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3 HIV Myths That Are Circulating Online & Why You Shouldn’t Believe Them



Heard of These Bizarre HIV Myths? - WORLD OF BUZZ 1
Source: Malaysian Digest / Pinterest

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Pretty sure most of you have come across infamous urban legends about human immunodeficiency virus (HIV) transmission through mysterious needles that have been periodically revived over the years. In fact, these urban legends have actually been circulating for decades worldwide. While certain rumours may appear “believable”, some are just plain weird and crazy! That’s probably why they’re called legends! If you’ve ever heard of any of these, let us set the record straight once and for all as we debunk the top three myths about HIV transmission.


Myth 1: HIV needles being found in theatres

Source: Feedy TV

This myth started in the ’90s. According to Snopes, people posted warning messages online about HIV needles being found in theatres and other public places.

A recent article published by Feedy TV on June 2018 brought the urban legend back to life again as they reported a case where a girl got pricked by a HIV needle after accidentally sitting on it in a dark theatre. There was even a ‘friendly’ note that was included which said, “You have been infected with HIV”.

Fact: This is a baseless rumour as it is merely a modern recounting of an urban legend that started two decades ago about “acquired immune deficiency syndrome (AIDS) terrorists” attacking people with HIV needles. There has been no confirmed HIV-infected needle attacks reported since the early appearance of the rumour until now. If you notice, these urban legends will turn up everywhere in the world just to prey on our fears that we would be infected with AIDS.


Myth 2: HIV needles being found under gas pump handles 

Source: The Sun

This is another famous HIV rumour that started with an email written in 2000. According to Snopes, a policeman named Captain Abraham Sands in Jacksonville had supposedly sent out an email reporting several cases of people getting accidentally pricked by HIV needles they found under gas pump handles. Apparently, 17 people reported such an incident and eight out of the 17 were tested HIV positive. This issue caused quite a stir at that time as more incidents of the same sort were reported online.

The message also advised people to be careful of copycat incidents that would happen and urged them to check the handles before using one. As a result, the police officers in Jacksonville were besieged with calls as people panicked and tried to get confirmation.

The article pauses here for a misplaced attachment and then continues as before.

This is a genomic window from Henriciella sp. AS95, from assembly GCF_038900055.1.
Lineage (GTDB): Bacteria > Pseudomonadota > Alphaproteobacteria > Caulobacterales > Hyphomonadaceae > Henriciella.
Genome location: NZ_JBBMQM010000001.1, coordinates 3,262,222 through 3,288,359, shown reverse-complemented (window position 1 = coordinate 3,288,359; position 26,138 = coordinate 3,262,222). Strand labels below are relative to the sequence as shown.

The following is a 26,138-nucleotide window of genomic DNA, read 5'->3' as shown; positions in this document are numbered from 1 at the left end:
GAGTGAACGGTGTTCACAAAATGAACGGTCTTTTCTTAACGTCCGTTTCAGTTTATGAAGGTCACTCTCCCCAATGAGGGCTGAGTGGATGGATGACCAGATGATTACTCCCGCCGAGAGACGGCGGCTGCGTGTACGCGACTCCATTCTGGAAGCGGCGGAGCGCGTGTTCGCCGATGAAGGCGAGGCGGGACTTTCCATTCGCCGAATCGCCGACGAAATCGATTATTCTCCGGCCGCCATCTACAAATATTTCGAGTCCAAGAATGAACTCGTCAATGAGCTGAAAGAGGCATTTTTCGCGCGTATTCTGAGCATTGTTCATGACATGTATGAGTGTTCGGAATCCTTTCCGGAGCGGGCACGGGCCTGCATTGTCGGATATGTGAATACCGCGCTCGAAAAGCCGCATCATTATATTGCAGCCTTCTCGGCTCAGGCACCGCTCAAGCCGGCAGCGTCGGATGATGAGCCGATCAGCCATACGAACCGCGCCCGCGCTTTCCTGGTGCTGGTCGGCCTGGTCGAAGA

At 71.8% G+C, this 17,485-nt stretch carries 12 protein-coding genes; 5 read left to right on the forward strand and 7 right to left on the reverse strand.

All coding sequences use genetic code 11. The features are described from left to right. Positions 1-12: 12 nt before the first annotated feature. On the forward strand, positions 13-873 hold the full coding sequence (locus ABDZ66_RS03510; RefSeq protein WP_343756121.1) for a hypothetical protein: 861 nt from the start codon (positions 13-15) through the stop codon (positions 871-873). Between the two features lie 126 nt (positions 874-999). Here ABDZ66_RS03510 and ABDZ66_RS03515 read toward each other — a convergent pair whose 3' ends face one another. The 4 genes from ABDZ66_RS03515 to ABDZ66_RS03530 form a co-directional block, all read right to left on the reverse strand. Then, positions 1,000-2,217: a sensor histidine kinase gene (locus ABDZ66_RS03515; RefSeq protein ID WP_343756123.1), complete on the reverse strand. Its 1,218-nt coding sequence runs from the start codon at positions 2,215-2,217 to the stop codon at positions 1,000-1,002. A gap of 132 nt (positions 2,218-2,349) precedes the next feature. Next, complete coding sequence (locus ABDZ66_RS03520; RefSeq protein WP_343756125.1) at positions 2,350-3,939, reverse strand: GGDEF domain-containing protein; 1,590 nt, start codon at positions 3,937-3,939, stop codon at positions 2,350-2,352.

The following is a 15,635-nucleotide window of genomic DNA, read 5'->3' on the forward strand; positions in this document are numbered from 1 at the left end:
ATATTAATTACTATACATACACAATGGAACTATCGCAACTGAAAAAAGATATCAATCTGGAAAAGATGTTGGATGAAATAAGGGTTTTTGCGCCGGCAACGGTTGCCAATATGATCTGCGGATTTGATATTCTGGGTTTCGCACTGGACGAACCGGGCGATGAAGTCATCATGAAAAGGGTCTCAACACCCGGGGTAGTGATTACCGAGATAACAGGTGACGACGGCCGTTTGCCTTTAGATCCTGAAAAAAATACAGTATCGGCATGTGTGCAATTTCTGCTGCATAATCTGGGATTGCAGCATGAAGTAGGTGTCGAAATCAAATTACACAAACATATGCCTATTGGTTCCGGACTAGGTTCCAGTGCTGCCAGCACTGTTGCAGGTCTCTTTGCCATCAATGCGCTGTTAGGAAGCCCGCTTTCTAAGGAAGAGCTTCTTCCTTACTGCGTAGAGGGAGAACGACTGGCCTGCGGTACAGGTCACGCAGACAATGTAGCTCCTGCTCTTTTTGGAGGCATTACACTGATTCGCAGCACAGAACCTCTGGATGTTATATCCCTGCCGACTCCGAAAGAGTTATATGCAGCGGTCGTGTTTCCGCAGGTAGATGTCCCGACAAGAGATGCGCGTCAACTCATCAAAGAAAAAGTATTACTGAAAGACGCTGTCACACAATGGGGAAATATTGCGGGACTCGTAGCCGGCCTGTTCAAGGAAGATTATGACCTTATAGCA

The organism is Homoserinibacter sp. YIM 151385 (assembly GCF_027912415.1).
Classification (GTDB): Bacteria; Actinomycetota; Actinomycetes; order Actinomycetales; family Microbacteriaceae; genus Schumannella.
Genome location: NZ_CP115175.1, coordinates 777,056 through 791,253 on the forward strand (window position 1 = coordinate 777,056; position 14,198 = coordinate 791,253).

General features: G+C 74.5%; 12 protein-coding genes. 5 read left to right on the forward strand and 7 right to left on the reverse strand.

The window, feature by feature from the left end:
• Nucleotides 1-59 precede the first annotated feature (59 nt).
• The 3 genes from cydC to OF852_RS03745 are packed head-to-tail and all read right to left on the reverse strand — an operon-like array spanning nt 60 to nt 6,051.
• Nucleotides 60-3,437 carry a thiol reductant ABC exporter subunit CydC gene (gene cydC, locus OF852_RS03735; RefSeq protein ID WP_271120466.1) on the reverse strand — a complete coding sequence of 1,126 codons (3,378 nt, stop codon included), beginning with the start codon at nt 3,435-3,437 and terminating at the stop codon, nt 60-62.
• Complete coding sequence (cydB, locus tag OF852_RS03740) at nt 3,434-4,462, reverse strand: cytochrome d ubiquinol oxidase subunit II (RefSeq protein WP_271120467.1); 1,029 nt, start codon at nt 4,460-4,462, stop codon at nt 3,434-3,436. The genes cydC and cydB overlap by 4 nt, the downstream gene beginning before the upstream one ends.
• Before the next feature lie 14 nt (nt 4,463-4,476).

Fact: The email had been proven false as no news from Jacksonville said that they had reported about any such incident. As it turned out, there was also no such person known as Captain Abraham Sands in the Jacksonville Police Department. The name was invented to make the rumour look credible. In addition, Jacksonville is served by a sheriff’s office and not a police department, so that makes the urban legend even more fake.


Myth 3: HIV-infected fruits

Source: Malaysian Digest 

This has got to be one of the craziest rumours going around. HIV in fruits? Really? 

According to The Washington Post, it all began when a woman named Anna Aquavia supposedly posted a warning message on Facebook on Nov 9, 2009 about HIV-positive blood being injected into bananas. It was later discovered that the photos of the banana used in her post were originally from a Nov 7 Facebook post made by a Colorado mother named Amanda Andrys. Aquavia claimed that Andrys is a friend’s sister and reposted the photos on her Facebook with the details about the blood.

Fact: Andrys had clarified on her own page that the red spots on the bananas were caused by mokillo, a common discoloration condition found in fruits. The discolouration is a sign of a fungal or bacterial disease that can affect bananas in some areas, which can cause their centres to turn dark red. Fret not though, because these plant diseases are not a threat towards human health. Phew! 

As if the bananas weren’t enough, even oranges were included in this rumor as well!

A woman called Ty Smith claimed that oranges from Libya were injected with HIV blood in a Facebook post back in 2015. She further stated that the oranges were intercepted by the Algerian immigration services.

Fact: Luckily, Snopes debunked this urban legend. Thing is, even if the fruits were tainted, HIV cannot be transmitted through this form. In addition, Libya has exported only a small amount of oranges since 2007 and all of them have gone to Egypt and immigration services DO NOT handle agricultural inspections. If that wasn’t enough to convince you, then you should be glad to know that HIV cannot survive for long outside the human body. Especially not in fruits!

So, what are your thoughts on these myths? Did you fall for these hoaxes before?


Also read: Fake News: Brunei Sultan Did NOT Donate USD$1bil to Help Malaysian Economy
Heard of These Bizarre HIV Myths? - WORLD OF BUZZ

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